Monday, March 11, 2013
Earlier last week, I received a call from a younger friend who's also a troubled left-leaning pastor near the Big Apple.
I thought he wanted to joust with me about NYC's nutty social engineering mayor whose megalomanical control needs have moved from seat belts and helmets to telling us how large is too large when it comes to soft drinks.
Anyway, he asked, "Does it ever end?"
He was referring to the disappointments, defeats, disillusionments, tests, trials, temptations, and tribulations of living in an increasingly mean, maddening, and miserable world, country, and...
I answered, "No."
Groote aka Kempis wrote a lot about that way back in the late 14th century (Imitation of Christ): "So long as we live in the world, we cannot be without tribulation and temptation."
"Nevertheless," he noted in encouraging radical dependence upon God (cf. Matthew 5:3), "temptations are often very profitable to a man, though they be troublesome and grievous; for in them a man is humbled, and purified, and instructed."
Not even monks can avoid 'em: "There is no order so holy, nor place so secret, where there be not temptations, or adversities."
Getting back to my friend's interrogative and my declarative, "When one temptation or tribulation goeth away, another cometh; and we shall ever have something to suffer, because we have lost the blessing of our first happiness."
Yep, it started in the garden; as we've repeated that original sin of rebelling against what Father knows is/was/remains best for us.
Pointing to the only way to overcome all of that bad stuff to which no one is immune, he counseled, "The beginning of all evil temptations is inconstancy of mind, and small confidence in God."
Throwing the haymaker, he concluded, "We ought not therefore to despair when we are tempted, but so much the more fervently to implore God, that He will vouchsafe to help us in every tribulation...Humble we therefore our souls under the hand of God in all temptation and tribulation, for He will save and exalt the humble in spirit."
Simply, Jesus saves...if we let Him.
Reminding me of reports that I've made to him in recent years that only about 10% of my graduating class in seminary remains in pastoral ministry, he asked how I've survived if it never ends.
I've written some things about surviving it in the past; but, like you, he hasn't read 'em.
But having survived it for around four decades or so, I guess I am something of, uh, an expert on surviving it.
Here's what I've learned about surviving it.
First, intimacy with Father, Son, and Holy Spirit is the solid rock foundation that overcomes all of the bad stuff in life. Jesus punctuated His sermon on the mount (Matthew 5-7) with that good news; echoing the Psalmist: "God inhabits the praises of His people." In other words, if we hang out with Him, we won't get hung up by/on it.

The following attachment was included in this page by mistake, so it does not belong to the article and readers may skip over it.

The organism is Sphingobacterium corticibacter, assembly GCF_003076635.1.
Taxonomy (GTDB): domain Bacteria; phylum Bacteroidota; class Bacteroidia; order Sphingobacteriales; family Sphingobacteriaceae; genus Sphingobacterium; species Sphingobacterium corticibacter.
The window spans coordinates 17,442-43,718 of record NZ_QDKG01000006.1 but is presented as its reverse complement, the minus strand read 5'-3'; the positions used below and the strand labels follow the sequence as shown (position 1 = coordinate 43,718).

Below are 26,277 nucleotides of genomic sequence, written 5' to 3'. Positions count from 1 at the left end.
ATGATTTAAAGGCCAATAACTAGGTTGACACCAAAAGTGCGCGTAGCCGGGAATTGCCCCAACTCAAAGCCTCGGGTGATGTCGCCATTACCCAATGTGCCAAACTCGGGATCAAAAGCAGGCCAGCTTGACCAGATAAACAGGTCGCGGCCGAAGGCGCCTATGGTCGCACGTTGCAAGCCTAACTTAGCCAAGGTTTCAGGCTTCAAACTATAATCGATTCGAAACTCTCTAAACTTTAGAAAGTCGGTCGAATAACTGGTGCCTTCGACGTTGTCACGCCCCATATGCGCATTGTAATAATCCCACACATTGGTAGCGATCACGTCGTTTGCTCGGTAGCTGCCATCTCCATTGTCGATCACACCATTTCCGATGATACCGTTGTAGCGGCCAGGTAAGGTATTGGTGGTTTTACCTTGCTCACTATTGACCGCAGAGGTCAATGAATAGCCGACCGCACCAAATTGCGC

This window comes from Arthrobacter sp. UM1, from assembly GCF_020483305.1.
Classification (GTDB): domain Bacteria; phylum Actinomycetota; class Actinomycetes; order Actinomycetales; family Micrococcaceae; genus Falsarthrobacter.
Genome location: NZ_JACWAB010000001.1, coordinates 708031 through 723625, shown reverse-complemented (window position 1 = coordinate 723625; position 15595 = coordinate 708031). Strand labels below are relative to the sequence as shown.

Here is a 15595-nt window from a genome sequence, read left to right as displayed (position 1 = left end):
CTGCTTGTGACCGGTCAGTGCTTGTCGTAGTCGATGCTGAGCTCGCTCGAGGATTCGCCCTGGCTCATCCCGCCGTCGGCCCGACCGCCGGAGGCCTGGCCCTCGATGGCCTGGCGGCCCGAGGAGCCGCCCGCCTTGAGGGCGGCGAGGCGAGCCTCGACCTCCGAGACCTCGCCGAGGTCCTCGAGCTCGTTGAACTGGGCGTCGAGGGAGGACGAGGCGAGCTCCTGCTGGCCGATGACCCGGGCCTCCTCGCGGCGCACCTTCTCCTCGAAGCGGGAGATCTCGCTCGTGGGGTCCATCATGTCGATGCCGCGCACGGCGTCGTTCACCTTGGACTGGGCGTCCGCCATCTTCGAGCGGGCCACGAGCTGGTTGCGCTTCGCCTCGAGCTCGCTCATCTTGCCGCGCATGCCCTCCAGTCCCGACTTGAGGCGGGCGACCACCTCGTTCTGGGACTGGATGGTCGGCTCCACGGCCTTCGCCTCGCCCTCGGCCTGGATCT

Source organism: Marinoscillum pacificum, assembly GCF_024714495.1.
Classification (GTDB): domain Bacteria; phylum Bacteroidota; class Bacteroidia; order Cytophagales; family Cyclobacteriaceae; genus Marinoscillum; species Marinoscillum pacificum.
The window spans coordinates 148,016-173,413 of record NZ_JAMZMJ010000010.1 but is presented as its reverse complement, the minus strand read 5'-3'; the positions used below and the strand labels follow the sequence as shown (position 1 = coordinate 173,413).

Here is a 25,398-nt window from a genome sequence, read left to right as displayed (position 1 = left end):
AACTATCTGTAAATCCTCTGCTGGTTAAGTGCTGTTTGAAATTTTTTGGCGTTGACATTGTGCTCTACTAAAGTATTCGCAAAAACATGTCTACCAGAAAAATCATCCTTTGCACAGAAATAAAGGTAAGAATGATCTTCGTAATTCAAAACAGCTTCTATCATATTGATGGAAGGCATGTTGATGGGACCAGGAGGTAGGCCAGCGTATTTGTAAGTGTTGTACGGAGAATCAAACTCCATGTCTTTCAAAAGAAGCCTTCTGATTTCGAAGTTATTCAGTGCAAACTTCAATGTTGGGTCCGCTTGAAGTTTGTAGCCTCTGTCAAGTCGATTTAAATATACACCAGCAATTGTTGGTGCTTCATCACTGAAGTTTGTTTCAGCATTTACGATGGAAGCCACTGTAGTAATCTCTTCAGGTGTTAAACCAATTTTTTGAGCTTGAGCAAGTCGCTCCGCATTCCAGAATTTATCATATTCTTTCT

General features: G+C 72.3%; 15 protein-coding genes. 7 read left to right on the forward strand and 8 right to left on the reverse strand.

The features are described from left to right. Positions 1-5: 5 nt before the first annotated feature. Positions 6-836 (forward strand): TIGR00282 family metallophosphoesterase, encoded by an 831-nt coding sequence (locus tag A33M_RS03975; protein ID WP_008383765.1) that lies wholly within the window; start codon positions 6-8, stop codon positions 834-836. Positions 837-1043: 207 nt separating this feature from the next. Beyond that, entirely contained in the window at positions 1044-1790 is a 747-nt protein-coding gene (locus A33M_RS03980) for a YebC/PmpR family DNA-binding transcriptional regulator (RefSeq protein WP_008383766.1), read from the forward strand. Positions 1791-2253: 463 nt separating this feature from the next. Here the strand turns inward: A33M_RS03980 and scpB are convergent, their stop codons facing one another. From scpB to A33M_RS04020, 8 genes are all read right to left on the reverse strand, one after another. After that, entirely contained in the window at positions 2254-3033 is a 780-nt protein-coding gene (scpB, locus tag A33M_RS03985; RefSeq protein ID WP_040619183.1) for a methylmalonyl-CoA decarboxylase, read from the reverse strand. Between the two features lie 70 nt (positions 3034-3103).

Second, I paid close attention to the course on original sin; and learned to expect next to nothing from most people because most people aren't really into Him as evidenced by their selfishness, control needs, greed, inability to serve unless leading, irascibility, irregularity, and irreconcilability, NYC-mayor-like-megalomania, and on and on and on that leave little room for Christlike traits like selflessness, unconditional favor, mercy, reconcilable intentions, redemptive passions, forgiveness, and other, again, Christlike traits.
Third, while expecting next to nothing from most people who don't even try to overcome the original sin in their DNA, I expect everything from Father, Son, and Holy Spirit as promised throughout Holy Scripture and summarized by Psalm 62.
Finally, I know my speck-inspecting is limited by my log-wearing. I must always be ready and even eager to confess my sins against Him and His, repent from my sins against Him and His, ask for forgiveness from Him and His, and pray and try to be/do better as I receive forgiveness from Him and His.
Simply, Jesus saves...if we let Him.
Survival depends upon God alone.
Yeah, there are some folks who allow Him to use them in saving missions.
They get it/Him.
Praise the Lord for Him/them!
They are the few who can say with the apostle, "It is no longer I who live but is Jesus who lives in and through me."
So, again, survival depends upon God alone.
In short, I have survived it because of increasing intimacy with Him as F/S/HS, expecting nothing from most people, expecting everything from Him, and recognizing my own sins against Him and His that increase my increasing intimacy with Him as F/S/HS to survive the world, country, and...
Blessings and Love!